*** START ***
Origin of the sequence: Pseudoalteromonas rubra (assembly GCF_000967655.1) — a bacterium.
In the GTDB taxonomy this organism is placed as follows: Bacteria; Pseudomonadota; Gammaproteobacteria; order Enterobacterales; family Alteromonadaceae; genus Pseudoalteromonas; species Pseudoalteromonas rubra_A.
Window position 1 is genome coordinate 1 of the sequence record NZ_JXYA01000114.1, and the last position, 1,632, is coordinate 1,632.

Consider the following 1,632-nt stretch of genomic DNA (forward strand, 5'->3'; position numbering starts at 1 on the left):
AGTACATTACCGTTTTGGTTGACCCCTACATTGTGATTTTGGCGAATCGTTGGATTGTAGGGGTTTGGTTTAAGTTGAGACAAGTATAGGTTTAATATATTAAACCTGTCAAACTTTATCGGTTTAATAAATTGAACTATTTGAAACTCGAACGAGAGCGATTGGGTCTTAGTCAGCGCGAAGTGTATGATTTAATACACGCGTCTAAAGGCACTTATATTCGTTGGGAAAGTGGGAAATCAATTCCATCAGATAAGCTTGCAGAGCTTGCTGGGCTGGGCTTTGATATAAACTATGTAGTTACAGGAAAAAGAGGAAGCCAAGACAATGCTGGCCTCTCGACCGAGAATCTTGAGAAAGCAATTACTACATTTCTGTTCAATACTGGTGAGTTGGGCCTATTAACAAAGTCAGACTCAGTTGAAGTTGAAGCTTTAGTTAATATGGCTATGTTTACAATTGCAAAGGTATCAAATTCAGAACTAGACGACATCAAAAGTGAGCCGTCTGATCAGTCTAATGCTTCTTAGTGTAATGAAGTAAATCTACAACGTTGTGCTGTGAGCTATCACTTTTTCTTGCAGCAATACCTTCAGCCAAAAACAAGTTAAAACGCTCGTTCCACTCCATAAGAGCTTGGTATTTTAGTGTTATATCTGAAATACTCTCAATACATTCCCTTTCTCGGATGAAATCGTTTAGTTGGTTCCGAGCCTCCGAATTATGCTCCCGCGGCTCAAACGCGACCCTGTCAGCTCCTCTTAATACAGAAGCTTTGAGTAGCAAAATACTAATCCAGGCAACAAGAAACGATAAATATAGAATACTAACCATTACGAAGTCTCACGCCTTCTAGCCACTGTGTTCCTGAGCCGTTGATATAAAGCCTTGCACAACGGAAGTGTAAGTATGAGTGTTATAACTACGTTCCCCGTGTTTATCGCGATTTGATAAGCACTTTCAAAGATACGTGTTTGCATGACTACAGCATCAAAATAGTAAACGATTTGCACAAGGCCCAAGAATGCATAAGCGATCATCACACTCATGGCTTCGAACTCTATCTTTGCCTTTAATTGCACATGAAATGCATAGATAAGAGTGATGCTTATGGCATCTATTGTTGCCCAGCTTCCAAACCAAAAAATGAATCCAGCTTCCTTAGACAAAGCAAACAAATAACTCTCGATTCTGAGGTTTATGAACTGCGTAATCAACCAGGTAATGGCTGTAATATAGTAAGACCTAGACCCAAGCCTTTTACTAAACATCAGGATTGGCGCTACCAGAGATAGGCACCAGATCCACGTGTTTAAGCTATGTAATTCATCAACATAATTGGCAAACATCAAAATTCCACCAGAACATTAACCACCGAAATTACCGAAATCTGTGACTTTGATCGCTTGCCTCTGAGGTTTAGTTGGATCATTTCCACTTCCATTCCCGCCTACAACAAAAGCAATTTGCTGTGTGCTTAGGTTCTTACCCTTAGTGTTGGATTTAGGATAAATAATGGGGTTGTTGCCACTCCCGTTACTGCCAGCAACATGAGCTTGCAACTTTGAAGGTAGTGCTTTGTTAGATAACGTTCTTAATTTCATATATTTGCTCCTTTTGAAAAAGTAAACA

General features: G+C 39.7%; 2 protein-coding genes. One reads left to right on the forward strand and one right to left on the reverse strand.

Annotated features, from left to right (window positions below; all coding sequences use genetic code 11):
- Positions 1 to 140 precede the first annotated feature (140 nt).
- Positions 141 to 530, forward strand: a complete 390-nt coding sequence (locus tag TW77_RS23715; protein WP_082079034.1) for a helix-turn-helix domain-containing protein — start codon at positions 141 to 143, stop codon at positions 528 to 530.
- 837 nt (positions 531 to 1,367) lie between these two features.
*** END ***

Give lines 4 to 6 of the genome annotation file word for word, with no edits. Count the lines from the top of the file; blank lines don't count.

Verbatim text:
Consider the following 1,632-nt stretch of genomic DNA (forward strand, 5'->3'; position numbering starts at 1 on the left):
AGTACATTACCGTTTTGGTTGACCCCTACATTGTGATTTTGGCGAATCGTTGGATTGTAGGGGTTTGGTTTAAGTTGAGACAAGTATAGGTTTAATATATTAAACCTGTCAAACTTTATCGGTTTAATAAATTGAACTATTTGAAACTCGAACGAGAGCGATTGGGTCTTAGTCAGCGCGAAGTGTATGATTTAATACACGCGTCTAAAGGCACTTATATTCGTTGGGAAAGTGGGAAATCAATTCCATCAGATAAGCTTGCAGAGCTTGCTGGGCTGGGCTTTGATATAAACTATGTAGTTACAGGAAAAAGAGGAAGCCAAGACAATGCTGGCCTCTCGACCGAGAATCTTGAGAAAGCAATTACTACATTTCTGTTCAATACTGGTGAGTTGGGCCTATTAACAAAGTCAGACTCAGTTGAAGTTGAAGCTTTAGTTAATATGGCTATGTTTACAATTGCAAAGGTATCAAATTCAGAACTAGACGACATCAAAAGTGAGCCGTCTGATCAGTCTAATGCTTCTTAGTGTAATGAAGTAAATCTACAACGTTGTGCTGTGAGCTATCACTTTTTCTTGCAGCAATACCTTCAGCCAAAAACAAGTTAAAACGCTCGTTCCACTCCATAAGAGCTTGGTATTTTAGTGTTATATCTGAAATACTCTCAATACATTCCCTTTCTCGGATGAAATCGTTTAGTTGGTTCCGAGCCTCCGAATTATGCTCCCGCGGCTCAAACGCGACCCTGTCAGCTCCTCTTAATACAGAAGCTTTGAGTAGCAAAATACTAATCCAGGCAACAAGAAACGATAAATATAGAATACTAACCATTACGAAGTCTCACGCCTTCTAGCCACTGTGTTCCTGAGCCGTTGATATAAAGCCTTGCACAACGGAAGTGTAAGTATGAGTGTTATAACTACGTTCCCCGTGTTTATCGCGATTTGATAAGCACTTTCAAAGATACGTGTTTGCATGACTACAGCATCAAAATAGTAAACGATTTGCACAAGGCCCAAGAATGCATAAGCGATCATCACACTCATGGCTTCGAACTCTATCTTTGCCTTTAATTGCACATGAAATGCATAGATAAGAGTGATGCTTATGGCATCTATTGTTGCCCAGCTTCCAAACCAAAAAATGAATCCAGCTTCCTTAGACAAAGCAAACAAATAACTCTCGATTCTGAGGTTTATGAACTGCGTAATCAACCAGGTAATGGCTGTAATATAGTAAGACCTAGACCCAAGCCTTTTACTAAACATCAGGATTGGCGCTACCAGAGATAGGCACCAGATCCACGTGTTTAAGCTATGTAATTCATCAACATAATTGGCAAACATCAAAATTCCACCAGAACATTAACCACCGAAATTACCGAAATCTGTGACTTTGATCGCTTGCCTCTGAGGTTTAGTTGGATCATTTCCACTTCCATTCCCGCCTACAACAAAAGCAATTTGCTGTGTGCTTAGGTTCTTACCCTTAGTGTTGGATTTAGGATAAATAATGGGGTTGTTGCCACTCCCGTTACTGCCAGCAACATGAGCTTGCAACTTTGAAGGTAGTGCTTTGTTAGATAACGTTCTTAATTTCATATATTTGCTCCTTTTGAAAAAGTAAACA

General features: G+C 39.7%; 2 protein-coding genes. One reads left to right on the forward strand and one right to left on the reverse strand.